Management of Pathology Practices
Pathology Practice Management Issues for 2008
By Mick Raich, Vachette Pathology
What are the challenges facing pathology practices in 2008? How will your group respond and what will be the outcome? Below are several major issues that need to be reviewed.
The most important insurance question is how your practice will respond to decreasing insurance payments. Many insurance plans are trying to force the contract language they have with national labs onto smaller hospital based groups and regional independent labs. For example, insurance plans that previously paid 200% of Medicare are now paying only 25% to 50% of Medicare. This can be devastating for a practice. In addition, many managed care contracts are built on current Medicare rates, and if/when Medicare lowers their rates, groups will lose even more money with these contracts. Usually practices do not recognize these changes until a large amount of money has been lost. It takes detailed reporting and extreme diligence to find the problem early. Once discovered, the group must start the process of reversing the trend and creating leverage for a more profitable relationship.
There is a continuing trend nationwide of hospital based practices losing work to specialty practices, such as urology and gastrointestinal groups. The latest OIG (Office of Inspector General) ruling has basically stopped the practice of marking up these services in a pod lab arrangement, but the ruling has not stopped the practice of sending work to these specialists, and many of these specialists may continue to pursue pathology work as a revenue stream until the last possible moment. Your practice will need to be vigilant to keep these referring physicians happy with you. In addition, hospitals and health systems may sell their outreach work to national or regional labs. If you lose this work, you will need a strategy to replace the lost revenue.
Many independent labs will struggle in 2008. The reduced fee schedules of national labs will filter down to the smaller independent labs, who will need to differentiate themselves from the national labs. The strategies here will be complex and may include some joint venture arrangements.
Some regional independent labs have service contracts with the large national labs. Many national labs use regional independent labs and some hospital based practices to provide coverage for specimen volume. These contracts can be very punitive if the practices are not correctly informed. The key will be for the group to know and understand their internal pricing models. If they accept a contract without the correct due diligence, the result can be a slippery slope.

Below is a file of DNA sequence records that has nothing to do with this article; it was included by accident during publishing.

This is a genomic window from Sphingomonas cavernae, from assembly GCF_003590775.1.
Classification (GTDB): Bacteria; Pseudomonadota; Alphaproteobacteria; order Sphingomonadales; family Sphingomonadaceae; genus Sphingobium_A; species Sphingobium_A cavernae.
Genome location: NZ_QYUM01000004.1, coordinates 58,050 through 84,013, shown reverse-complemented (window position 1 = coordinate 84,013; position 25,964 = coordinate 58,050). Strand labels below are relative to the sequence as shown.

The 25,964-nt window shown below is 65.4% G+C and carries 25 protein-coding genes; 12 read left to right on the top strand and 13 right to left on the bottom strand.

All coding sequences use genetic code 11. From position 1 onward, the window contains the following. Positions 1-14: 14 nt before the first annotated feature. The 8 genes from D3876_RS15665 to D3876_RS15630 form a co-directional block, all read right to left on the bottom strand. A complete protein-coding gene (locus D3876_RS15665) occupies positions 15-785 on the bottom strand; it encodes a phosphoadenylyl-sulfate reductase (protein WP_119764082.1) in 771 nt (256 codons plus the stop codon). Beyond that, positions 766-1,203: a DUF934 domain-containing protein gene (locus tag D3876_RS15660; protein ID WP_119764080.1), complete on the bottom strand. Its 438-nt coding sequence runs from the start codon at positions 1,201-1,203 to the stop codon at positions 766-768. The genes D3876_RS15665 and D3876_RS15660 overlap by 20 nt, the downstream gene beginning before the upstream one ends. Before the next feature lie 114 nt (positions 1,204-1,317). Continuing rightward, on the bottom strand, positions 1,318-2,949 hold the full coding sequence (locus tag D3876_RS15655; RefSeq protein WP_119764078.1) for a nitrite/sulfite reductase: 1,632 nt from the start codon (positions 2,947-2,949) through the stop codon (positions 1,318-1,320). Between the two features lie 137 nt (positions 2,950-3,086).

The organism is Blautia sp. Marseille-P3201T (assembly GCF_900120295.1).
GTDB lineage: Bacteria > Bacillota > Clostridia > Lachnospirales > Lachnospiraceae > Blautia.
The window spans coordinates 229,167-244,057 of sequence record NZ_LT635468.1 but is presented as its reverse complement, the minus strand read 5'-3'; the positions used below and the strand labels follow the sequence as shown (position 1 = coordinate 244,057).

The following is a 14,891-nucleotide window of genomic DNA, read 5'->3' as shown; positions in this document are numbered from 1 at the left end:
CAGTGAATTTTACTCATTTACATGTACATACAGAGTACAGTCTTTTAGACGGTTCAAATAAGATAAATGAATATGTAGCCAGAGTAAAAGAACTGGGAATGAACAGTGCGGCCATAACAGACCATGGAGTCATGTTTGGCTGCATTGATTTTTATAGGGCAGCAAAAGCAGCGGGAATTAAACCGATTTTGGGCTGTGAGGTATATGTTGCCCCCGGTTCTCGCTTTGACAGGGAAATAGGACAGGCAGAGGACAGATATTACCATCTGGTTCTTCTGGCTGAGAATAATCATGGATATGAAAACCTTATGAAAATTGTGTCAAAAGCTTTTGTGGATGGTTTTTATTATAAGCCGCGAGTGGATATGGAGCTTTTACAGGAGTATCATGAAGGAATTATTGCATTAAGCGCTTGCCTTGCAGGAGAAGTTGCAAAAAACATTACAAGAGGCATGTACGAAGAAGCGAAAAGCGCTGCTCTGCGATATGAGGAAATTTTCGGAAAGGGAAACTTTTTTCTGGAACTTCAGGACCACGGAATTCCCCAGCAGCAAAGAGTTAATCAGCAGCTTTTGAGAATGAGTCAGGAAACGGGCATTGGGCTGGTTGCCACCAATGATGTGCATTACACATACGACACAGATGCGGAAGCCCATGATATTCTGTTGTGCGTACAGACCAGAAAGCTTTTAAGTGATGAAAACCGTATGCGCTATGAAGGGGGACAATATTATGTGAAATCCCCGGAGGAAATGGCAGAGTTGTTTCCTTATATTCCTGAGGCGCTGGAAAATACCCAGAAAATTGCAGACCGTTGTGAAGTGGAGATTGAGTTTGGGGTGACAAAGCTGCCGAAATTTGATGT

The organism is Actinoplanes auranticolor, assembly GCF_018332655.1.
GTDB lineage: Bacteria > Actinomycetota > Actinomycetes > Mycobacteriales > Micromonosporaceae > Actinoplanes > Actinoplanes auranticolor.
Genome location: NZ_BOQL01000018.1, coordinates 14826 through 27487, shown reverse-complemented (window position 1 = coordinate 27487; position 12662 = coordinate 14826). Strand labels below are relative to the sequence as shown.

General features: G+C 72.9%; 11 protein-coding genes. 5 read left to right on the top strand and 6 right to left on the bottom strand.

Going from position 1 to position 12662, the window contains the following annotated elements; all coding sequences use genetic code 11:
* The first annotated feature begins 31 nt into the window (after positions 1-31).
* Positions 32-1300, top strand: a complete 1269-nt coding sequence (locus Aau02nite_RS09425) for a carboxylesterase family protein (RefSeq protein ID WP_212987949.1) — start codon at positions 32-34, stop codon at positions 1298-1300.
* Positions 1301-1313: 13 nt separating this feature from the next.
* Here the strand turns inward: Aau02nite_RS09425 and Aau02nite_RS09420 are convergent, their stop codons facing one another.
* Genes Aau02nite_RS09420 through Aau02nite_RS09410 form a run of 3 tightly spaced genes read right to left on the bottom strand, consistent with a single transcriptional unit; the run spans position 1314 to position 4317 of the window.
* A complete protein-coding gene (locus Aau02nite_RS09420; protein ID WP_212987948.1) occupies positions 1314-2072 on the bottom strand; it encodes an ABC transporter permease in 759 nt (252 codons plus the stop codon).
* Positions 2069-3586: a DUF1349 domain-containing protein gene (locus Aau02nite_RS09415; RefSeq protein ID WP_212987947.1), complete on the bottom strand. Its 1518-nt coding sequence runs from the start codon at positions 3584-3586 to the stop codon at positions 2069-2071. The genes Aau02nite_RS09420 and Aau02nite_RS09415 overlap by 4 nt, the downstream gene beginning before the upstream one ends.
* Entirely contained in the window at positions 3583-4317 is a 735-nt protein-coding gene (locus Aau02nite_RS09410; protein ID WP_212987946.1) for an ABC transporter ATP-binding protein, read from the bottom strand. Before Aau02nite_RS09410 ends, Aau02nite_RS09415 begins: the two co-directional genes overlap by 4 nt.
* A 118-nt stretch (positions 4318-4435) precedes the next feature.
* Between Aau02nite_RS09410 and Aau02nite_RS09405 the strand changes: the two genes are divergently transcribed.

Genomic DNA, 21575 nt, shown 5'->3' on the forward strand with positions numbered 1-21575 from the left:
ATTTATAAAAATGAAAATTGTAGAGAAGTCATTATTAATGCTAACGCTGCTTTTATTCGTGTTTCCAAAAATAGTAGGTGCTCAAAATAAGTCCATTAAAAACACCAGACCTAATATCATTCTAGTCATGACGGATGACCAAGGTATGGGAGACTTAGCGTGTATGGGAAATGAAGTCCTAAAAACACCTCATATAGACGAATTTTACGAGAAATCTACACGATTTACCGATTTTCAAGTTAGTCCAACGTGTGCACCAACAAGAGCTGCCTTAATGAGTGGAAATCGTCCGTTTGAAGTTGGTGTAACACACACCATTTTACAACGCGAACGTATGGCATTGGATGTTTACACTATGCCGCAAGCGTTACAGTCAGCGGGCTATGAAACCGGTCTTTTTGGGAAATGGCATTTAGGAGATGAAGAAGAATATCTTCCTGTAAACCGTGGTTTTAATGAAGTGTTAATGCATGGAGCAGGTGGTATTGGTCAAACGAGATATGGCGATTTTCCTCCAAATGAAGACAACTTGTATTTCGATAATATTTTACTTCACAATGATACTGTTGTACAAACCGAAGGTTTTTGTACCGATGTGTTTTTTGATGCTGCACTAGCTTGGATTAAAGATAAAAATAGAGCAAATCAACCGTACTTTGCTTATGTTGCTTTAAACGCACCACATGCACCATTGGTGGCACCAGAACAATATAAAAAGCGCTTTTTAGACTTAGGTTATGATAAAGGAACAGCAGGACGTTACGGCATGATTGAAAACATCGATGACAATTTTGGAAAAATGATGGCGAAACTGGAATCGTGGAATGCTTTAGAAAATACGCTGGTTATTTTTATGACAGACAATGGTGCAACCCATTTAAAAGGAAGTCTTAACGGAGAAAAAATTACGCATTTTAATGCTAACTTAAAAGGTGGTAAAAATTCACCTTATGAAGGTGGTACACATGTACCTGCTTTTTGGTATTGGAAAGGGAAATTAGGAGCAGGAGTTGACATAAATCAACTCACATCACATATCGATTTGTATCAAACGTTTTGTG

Significant changes are likely to take place in the hospital environment. The national labs are seeing their payments for non-hospital based pathology slip below 60% of Medicare. Once they figure out that hospital based work is more profitable, I believe they will pursue more hospital contracts. Simply put, why do the work at 65% of Medicare when you can get 140% of Medicare. The national labs see pathology as a commodity that can be bid out at the best margin. How can you prevent this from happening to your practice?
Major changes taking place in the billing world also. Numerous pathology billing firms have been bought or sold in the last year, leaving some pathology practices with revenue issues that need resolution. In my opinion, there will likely be additional buyouts soon. Many practices are just now seeing the results of these changes, with increased receivables, increased billing costs and reduced services.
Pathology is rumored to be taking a large cut in the 2008 fee schedule. If this happens, expect all your managed care plans to give you the same discount.
Physician Quality Reporting Initiative:
There is some good news. Under this Initiative, Medicare will implement CAP guidelines for breast and colon cases as a quality assurance measure. If your practice handles these cases correctly, Medicare will pay a 1.5% increase on all their cases. In an era of reduced reimbursement, this simply cannot be passed up.
There are significant changes coming to the business of pathology. Whether you are a hospital based group or an independent laboratory, you must have a keen business sense and a complete understanding of both the regional and national market. Failure to respond to changes in your business environment will always lead to decreased revenue.
Mick Raich is the President and CEO of Vachette Pathology. Vachette Pathology provides practice management and consulting services to over 50 pathology groups nationwide. Contact: email@example.com or call 866-407-0763.